A high-speed hardware architecture for universal message authentication code

Bo Yang, Ramesh Karri, David A. McGrew

Research output: Contribution to journalArticle

Abstract

We present an architecture level optimization technique called divide-and-concatenate based on two observations: 1) the area of an array multiplier and its associated data path decreases quadratically and their delay decreases linearly as their operand size is reduced and 2) in universal hash functions and their associated message authentication codes, two one-way hash functions are equivalent if they have the same collision probability property. In the proposed approach, we divide a 2ω-bit data path (with collision probability 2-2ω) into two w-bit data paths (each with collision probability 2) and concatenate their results to construct an equivalent 2ω-bit data path (with a collision probability 2-2ω). We applied this technique on NH universal hash, a universal hash function that uses multiplications and additions. We implemented the straightforward 32-bit pipelined NH universal hash data path and the divide-and-concatenate architecture that uses four equivalent 8-bit divide-and-concatenate NH universal hash data paths on a Xilinx Virtex II XC2VP7-7 field programmable gate array (FPGA) device. This divide-and- concatenate architecture yielded a 94% increase in throughput with only 40% hard-ware overhead. Finally, the implementation of universal message authentication code (UMAC) with collision probability 2-32 using the divide-and-concatenate NH hash as a building block yielded a throughput of 79.2 Gb/s with only 3840 Virtex II XC2VP7-7 FPGA slices.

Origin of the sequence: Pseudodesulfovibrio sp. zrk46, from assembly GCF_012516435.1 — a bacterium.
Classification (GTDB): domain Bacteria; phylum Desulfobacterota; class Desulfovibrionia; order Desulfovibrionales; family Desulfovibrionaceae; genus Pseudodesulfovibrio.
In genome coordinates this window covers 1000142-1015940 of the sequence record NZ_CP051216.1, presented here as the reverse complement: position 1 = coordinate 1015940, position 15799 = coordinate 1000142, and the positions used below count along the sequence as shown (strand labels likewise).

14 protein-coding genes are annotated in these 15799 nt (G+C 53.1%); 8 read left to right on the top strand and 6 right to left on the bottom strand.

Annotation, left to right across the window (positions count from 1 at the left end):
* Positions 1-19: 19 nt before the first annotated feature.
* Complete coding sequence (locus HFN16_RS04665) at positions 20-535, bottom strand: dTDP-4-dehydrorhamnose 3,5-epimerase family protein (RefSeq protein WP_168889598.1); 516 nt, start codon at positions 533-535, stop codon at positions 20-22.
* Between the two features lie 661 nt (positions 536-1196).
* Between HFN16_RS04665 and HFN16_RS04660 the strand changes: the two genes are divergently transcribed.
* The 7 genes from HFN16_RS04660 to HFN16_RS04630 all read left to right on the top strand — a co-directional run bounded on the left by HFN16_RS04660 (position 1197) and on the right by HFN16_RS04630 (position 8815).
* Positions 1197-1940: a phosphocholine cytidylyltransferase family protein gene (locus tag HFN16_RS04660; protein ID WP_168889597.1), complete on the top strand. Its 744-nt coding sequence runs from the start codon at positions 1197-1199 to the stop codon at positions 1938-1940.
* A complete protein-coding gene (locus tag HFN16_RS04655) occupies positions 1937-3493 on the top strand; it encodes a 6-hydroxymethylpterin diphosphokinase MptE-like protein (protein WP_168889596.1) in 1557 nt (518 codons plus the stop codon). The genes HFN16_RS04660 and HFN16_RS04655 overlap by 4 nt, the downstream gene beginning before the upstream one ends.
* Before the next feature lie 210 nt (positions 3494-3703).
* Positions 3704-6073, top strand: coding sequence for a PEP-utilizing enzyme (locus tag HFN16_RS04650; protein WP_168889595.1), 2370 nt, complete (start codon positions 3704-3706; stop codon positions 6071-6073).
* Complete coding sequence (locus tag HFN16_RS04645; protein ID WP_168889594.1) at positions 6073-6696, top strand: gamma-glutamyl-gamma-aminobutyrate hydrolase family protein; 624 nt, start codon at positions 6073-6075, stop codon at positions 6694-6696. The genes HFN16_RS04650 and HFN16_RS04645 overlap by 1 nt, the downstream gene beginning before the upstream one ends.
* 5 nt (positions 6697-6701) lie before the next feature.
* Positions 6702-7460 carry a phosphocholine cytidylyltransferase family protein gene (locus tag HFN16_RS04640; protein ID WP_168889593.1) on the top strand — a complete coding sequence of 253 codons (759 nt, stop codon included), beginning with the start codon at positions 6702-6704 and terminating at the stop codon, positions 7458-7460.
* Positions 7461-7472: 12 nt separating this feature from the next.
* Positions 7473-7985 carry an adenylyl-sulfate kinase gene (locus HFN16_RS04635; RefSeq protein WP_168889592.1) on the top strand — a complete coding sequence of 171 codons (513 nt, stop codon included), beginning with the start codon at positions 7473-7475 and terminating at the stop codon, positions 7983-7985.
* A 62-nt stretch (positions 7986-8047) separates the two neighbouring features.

Original languageEnglish (US)
Article number1705615
Pages (from-to)1831-1839
Number of pages9
JournalIEEE Journal on Selected Areas in Communications
Volume24
Issue number10
DOIs
StatePublished - Oct 2006

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Authentication
Hash functions
Hardware
Field programmable gate arrays (FPGA)
Throughput

Keywords

  • Divide-and-concatenate
  • Performance optimization
  • Universal hash functions
  • Universal message authentication code (UMAC)

ASJC Scopus subject areas

  • Computer Networks and Communications
  • Electrical and Electronic Engineering

Cite this

A high-speed hardware architecture for universal message authentication code. / Yang, Bo; Karri, Ramesh; McGrew, David A.

In: IEEE Journal on Selected Areas in Communications, Vol. 24, No. 10, 1705615, 10.2006, p. 1831-1839.

Research output: Contribution to journalArticle

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